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The following paragraph is from a press release issued by the Canada Post Corporation on September 26, 1995:

"Heeding Canada Post Corporation's call for assistance in promoting 'October is Stamp Month' this year, Superman and four other Canadian Comic Book Heroes will be joining forces on a set of stamps October 2nd. The stamps, to be issued in booklets of 10, will salute the following Canadian Crusaders: Superman, Nelvana of the Northern Lights, Johnny Canuck, Captain Canuck and Fleur de Lys. Super hero T-shirts, mouse pads, activities and contests promise to make this October a super month for comic book fans and philatelists of all ages."

And so it was that five Canadian heroes -- well, four Canadians and an American with some maple syrup in his Kryptonian blood -- came back into the spotlight. Actually, in their own small way, the stamps' debut was a bit of a sensation, in that a federal corporation was introducing a new generation of Canadians to some of their older heroes. Superman, of course, needed no introduction (this was the first time that he appeared on a stamp anywhere), but the other four were no doubt grateful for the attention.

The stamps were designed by artist Louis Fishauf, with Superman and Nelvana based on classic comic-book covers from the 1940s. Leo Bachle, who was once the 16-year-old creator of Johnny Canuck, advised Canada Post on the proper colouring of his hero (his original adventures, of course, were depicted in plain black and white). The first day cover bore a Toronto cancellation and the cachet featured a drawing of Northguard, Fleur de Lys' partner, drawn by Gabriel Morrissette. (No doubt Fleur de Lys received star treatment because Canada Post, in an effort to be as inclusive as possible, wanted a distinctly French superhero in the mix.)

The following descriptions of the heroes were distributed by Canada Post in a press package, along with press releases, a set of stamps, a set of postcards featuring enlarged versions of the stamps, and details on how children could enter a "draw your own superhero" contest to win prizes.

[Click to view larger picture.]
"Superman was created by Toronto-born Joe Shuster along with his classmate and neighbour Jerry Siegel: they met when the Shuster family moved to Cleveland in the mid-1920s. The Man of Steel was modelled after Shuster's own experiences working for the Toronto Star, and the early drawings of Metropolis used the buildings and skylines of Toronto as inspiration. After being turned down by several publishers, Action Comics agreed to publish Superman in 1938 and within three years was selling 1,200,000 copies."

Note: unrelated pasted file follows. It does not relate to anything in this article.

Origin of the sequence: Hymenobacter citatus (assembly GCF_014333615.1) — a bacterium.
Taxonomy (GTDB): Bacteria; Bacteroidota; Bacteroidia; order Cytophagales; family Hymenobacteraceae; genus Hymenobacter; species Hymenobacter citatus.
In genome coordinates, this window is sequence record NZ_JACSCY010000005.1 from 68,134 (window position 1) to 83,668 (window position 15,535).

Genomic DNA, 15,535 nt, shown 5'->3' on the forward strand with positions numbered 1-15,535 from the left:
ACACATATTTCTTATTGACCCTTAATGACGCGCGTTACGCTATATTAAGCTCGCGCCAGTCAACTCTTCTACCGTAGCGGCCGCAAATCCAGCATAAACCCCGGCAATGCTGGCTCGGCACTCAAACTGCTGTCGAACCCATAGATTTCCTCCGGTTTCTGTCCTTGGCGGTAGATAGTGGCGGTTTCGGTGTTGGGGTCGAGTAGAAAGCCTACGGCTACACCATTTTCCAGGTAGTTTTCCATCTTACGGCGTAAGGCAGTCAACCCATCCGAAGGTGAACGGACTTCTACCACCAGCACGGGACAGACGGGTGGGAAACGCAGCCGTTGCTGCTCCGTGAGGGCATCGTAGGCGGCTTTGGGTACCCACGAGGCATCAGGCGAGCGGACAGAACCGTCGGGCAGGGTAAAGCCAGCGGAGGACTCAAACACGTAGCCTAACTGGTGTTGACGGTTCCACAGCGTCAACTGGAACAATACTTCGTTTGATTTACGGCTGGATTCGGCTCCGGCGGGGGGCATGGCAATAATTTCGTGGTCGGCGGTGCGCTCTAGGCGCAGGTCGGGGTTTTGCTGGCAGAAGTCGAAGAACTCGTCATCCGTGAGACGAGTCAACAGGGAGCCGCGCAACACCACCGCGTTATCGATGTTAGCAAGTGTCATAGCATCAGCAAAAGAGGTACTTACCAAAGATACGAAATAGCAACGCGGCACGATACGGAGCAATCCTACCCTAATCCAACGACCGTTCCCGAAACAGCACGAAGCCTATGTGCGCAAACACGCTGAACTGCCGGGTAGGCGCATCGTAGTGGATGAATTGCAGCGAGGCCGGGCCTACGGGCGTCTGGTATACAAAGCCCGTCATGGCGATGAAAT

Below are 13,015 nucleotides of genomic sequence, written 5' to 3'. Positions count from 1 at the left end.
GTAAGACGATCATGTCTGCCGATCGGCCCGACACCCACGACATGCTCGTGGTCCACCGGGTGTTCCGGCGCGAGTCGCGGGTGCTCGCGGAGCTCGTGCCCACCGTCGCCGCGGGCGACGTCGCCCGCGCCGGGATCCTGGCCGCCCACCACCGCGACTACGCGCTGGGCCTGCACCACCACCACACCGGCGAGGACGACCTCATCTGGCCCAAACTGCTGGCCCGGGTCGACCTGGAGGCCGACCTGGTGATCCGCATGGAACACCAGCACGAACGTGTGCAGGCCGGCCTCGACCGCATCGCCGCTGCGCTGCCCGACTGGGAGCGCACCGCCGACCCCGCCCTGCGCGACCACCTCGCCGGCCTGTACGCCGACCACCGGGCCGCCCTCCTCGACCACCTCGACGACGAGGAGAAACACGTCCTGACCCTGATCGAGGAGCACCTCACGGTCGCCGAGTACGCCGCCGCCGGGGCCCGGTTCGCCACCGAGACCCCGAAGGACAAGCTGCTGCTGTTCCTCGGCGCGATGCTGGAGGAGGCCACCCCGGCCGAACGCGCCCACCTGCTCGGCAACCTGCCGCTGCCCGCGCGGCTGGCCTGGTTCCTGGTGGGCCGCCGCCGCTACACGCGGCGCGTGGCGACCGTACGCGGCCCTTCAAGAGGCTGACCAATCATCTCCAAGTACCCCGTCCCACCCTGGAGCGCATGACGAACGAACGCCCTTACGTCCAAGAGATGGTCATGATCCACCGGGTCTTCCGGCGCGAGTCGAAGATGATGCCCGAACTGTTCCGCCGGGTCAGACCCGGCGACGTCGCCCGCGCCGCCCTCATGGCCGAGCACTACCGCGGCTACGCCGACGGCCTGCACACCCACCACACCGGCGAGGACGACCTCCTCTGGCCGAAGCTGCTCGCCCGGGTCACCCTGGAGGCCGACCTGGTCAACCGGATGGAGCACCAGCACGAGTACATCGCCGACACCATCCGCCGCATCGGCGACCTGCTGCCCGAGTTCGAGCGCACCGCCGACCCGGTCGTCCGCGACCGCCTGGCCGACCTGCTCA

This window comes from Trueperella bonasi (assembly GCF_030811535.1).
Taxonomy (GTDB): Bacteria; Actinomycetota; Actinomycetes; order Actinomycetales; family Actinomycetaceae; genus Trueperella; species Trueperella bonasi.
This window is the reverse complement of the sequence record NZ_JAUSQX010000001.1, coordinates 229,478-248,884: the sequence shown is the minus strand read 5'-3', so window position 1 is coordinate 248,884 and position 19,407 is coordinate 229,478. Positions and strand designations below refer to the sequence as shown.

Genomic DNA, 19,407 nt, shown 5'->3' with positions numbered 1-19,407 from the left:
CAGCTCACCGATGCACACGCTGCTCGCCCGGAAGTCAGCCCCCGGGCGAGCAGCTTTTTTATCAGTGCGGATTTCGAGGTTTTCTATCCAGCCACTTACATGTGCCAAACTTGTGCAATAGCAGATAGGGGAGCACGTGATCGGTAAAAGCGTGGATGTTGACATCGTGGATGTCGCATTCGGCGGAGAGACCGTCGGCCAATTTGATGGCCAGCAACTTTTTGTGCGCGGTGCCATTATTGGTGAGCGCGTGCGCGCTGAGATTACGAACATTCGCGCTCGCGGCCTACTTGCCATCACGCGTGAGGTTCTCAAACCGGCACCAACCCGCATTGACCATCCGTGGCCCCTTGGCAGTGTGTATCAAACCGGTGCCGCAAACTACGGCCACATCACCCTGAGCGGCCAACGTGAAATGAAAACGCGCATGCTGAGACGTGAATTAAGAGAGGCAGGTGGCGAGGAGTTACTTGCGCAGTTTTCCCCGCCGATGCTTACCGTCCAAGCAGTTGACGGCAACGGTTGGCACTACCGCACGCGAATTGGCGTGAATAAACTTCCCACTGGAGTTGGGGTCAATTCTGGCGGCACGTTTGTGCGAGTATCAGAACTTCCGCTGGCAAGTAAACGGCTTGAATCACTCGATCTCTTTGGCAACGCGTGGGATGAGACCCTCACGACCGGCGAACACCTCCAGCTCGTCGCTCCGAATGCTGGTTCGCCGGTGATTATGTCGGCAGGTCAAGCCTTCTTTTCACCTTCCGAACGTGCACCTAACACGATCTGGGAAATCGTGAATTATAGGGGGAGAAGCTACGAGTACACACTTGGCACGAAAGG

[Click to view larger picture.]
"The first national hero of Canadian comic books was Nelvana, a powerful demi-goddess in a mini-skirt. Nelvana's creator, Adrian Hingle, was inspired by Franz Johnston, one of Canada's Group of Seven painters. Johnston recounted an Inuit legend of an old woman named Nelvana, the daughter of Koliak, King of the Northern Lights, wielding her metal-melting light ray, and turning herself invisible to combat an assortment of super-villains."
[Click to view larger picture.]
 Johnny Canuck
"Johnny Canuck was a hero without super powers, alien planet birth, or divine ancestry. While Superman and Nelvana of the Northern Lights battled enemies at home, Johnny Canuck was Canada's champion of the Second World War, serving as an air force captain and secret agent. Canada's second national superhero was created in 1941 by 16-year-old Leo Bachle when a representative of comic book publishers Bell Features spotted the talented youth examining comic books at a newsstand and challenged him to create an action character by the next morning. The rest is superhero history."
[Click to view larger picture.]
 Captain Canuck
"Emerging in July, 1975, Captain Canuck was the only independent full-colour comic book published in North America and the only one in Canada. Captain Canuck emphasized realism, had a complex plot, an all-Canadian content, and contained little violence. Actual colour photos were used as backgrounds in a number of panels -- something never done before. The concept can be traced to Ron Leishman and Richard Comely when Comely transformed Leishman's Captain Canada into Captain Canuck. Another hero without superpowers, he used his strong patriotism to fight the bad guys. Captain Canuck has just been re-introduced as a comic strip in Canada."
[Click to view larger picture.]
 Fleur de Lys
"In 1985, Montreal writer Mark Shainblum and artist Gabriel Morrissette created Fleur de Lys, a gutsy Quebecoise superhero who served as both aid and foil to Northguard. As the story goes, martial arts expert Manon Deschamps adopted the costumed identity of Fleur de Lys to help Phillip Wise (aka Northguard) fight crime and political intrigue in Canada. Fleur de Lys carries a non-lethal weapon shaped like a Fleur de Lys that protects her by producing bright flashes of light."

VIII. The Characters
X. En Français